The actual chances of infidelity might not be as high as many sources claim. In fact, Dr. John Grohol, founder and CEO of PsychCentral.com, suggests these chances could be less than six percent in a given year in his article, "How Common is Cheating and Infidelity Really?" However, he warns that this number could increase to about 25 percent, depending on how long the relationship runs. In either case, if you’re worried about infidelity in your relationship, learning the common causes of cheating can ease your fears or help you address potential problems.
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Sexual discontentment and desires often contribute to incidents of cheating, suggests Susan Whitbourne, professor of psychology, in her PsychologyToday.com article, "The Eight Reasons that People Cheat on Their Partners." Some people expect that a new partner can serve their sexual needs better than his current spouse. This can especially true if the frequency or physical passion has diminished over the years. In other cases, a person might believe that in addition to sex with the spouse that she deserves more encounters.
Emotional needs contribute to incidents of cheating, as well. For example, feeling an emotional disconnect from a spouse might lead someone to pursue an affair, suggests Whitbourne. While this infidelity might initially be restricted to an emotional level, it could grow into a physical affair. In other cases, a partner might feel underappreciated by a spouse but praised by a third person, leading to cheating. Sometimes a spouse will feel completely satisfied with their partner, but an emotional desire to simply pursue new experiences could also lead to affairs.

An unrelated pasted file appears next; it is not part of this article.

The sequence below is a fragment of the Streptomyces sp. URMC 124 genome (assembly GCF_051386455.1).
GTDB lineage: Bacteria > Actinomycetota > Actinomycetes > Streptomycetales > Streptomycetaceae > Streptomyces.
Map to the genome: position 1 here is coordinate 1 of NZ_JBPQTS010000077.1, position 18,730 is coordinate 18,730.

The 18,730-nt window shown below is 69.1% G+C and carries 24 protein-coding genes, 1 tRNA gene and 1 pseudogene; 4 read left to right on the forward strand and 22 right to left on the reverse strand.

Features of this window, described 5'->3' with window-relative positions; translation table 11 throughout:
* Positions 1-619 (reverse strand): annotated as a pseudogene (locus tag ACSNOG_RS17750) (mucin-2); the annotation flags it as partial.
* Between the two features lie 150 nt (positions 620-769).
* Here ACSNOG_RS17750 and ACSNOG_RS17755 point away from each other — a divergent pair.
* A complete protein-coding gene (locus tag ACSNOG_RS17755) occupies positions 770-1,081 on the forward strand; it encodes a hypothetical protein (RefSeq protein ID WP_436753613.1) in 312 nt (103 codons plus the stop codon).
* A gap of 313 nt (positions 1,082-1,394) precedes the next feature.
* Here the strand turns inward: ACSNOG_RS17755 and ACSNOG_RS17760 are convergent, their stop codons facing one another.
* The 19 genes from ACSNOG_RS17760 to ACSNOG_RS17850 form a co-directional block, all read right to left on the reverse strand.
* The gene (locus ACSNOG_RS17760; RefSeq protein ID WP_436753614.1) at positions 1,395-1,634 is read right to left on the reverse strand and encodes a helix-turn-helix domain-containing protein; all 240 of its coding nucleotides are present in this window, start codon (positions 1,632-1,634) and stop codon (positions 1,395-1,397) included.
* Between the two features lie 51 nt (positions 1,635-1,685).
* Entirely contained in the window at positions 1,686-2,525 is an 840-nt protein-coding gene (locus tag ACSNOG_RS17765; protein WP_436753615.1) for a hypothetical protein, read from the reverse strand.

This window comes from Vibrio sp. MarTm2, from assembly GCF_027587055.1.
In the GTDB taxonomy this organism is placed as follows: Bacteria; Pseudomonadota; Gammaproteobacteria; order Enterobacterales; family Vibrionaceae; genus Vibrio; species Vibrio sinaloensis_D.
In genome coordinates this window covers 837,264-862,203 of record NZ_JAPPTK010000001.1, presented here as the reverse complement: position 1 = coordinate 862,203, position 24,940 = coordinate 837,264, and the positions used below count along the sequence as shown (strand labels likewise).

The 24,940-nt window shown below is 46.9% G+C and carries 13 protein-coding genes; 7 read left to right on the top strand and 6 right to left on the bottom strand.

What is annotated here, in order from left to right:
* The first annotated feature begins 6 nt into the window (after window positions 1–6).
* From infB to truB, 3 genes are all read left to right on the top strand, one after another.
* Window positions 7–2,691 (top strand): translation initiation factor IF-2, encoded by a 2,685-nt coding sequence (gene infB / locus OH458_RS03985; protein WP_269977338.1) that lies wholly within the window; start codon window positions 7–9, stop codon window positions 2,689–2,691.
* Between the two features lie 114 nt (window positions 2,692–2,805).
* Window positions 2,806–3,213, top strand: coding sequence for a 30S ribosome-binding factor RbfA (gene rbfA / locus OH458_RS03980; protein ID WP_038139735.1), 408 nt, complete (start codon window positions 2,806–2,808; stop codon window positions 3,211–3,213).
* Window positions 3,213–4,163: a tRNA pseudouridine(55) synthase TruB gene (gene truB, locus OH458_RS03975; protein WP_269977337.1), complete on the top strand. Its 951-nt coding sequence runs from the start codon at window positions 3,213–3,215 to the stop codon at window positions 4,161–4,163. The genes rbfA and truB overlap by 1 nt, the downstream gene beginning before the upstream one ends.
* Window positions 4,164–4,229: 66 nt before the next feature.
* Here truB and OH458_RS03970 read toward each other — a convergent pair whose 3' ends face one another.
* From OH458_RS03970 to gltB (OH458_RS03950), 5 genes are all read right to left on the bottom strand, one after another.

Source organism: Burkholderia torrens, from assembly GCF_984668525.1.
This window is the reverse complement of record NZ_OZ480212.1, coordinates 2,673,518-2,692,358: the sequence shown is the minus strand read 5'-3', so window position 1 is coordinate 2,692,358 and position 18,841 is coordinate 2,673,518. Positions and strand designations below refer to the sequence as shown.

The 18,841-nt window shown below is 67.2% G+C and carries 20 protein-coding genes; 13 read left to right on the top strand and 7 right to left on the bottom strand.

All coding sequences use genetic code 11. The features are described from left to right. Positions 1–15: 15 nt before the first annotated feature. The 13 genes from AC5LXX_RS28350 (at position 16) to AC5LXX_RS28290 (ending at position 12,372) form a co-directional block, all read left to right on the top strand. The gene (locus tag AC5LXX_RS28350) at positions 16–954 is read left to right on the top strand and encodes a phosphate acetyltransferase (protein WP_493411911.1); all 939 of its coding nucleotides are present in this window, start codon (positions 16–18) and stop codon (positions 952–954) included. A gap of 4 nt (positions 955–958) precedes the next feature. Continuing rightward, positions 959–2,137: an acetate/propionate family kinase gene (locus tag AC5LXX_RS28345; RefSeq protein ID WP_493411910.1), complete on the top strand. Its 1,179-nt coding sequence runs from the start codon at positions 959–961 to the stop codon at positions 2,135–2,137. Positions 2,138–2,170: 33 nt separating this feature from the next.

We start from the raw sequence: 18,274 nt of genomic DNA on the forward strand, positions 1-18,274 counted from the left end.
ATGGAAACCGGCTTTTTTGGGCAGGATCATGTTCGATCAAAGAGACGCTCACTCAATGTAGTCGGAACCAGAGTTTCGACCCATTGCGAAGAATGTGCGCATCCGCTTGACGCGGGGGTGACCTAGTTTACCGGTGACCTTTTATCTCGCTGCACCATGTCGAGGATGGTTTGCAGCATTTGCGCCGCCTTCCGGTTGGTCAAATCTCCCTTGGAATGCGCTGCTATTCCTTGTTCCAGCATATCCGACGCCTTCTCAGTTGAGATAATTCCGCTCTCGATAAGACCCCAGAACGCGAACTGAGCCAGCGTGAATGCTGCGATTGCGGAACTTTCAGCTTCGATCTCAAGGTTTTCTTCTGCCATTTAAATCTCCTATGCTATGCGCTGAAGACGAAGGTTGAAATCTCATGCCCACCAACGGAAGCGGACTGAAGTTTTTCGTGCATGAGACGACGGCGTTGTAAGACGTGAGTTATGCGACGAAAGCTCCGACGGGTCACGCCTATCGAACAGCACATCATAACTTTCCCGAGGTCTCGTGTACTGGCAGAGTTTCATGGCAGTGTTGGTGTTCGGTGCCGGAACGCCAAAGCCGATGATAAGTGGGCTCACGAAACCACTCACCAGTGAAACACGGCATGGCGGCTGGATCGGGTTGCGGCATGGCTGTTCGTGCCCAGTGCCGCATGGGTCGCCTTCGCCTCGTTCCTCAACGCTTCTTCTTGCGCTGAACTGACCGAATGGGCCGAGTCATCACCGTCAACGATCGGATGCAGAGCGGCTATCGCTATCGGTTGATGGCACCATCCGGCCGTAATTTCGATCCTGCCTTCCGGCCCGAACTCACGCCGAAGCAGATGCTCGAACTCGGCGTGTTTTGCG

Affairs based on revenge are rare, despite over exaggerations in movies, notes Whitbourne. However, a husband and wife routinely face domestic disputes, it is possible that one member of the marriage might cheat out of spite. In cases like this, the cheater might make the affair known to cause his spouse emotional pain. On the other hand, the cheating spouse might still keep the affair a secret, as the satisfaction of secret payback could be rewarding enough.
Platonic Relationship or Affair?
Platonic friendships have the potential to evolve into emotional affairs, warns the American Association for Marriage and Family Therapy. However, the line between these two types of relationships can run thin. A platonic friendship becomes an affair when three conditions are met, suggests the AAMFT. The first is that an emotional affair will have more emotional intimacy than the marriage itself. The second is that the affair will involve some level of secrecy. For example, perhaps a husband intentionally does not tell his wife that he has daily video chats with another woman online. The third trait of an affair is sexual chemistry.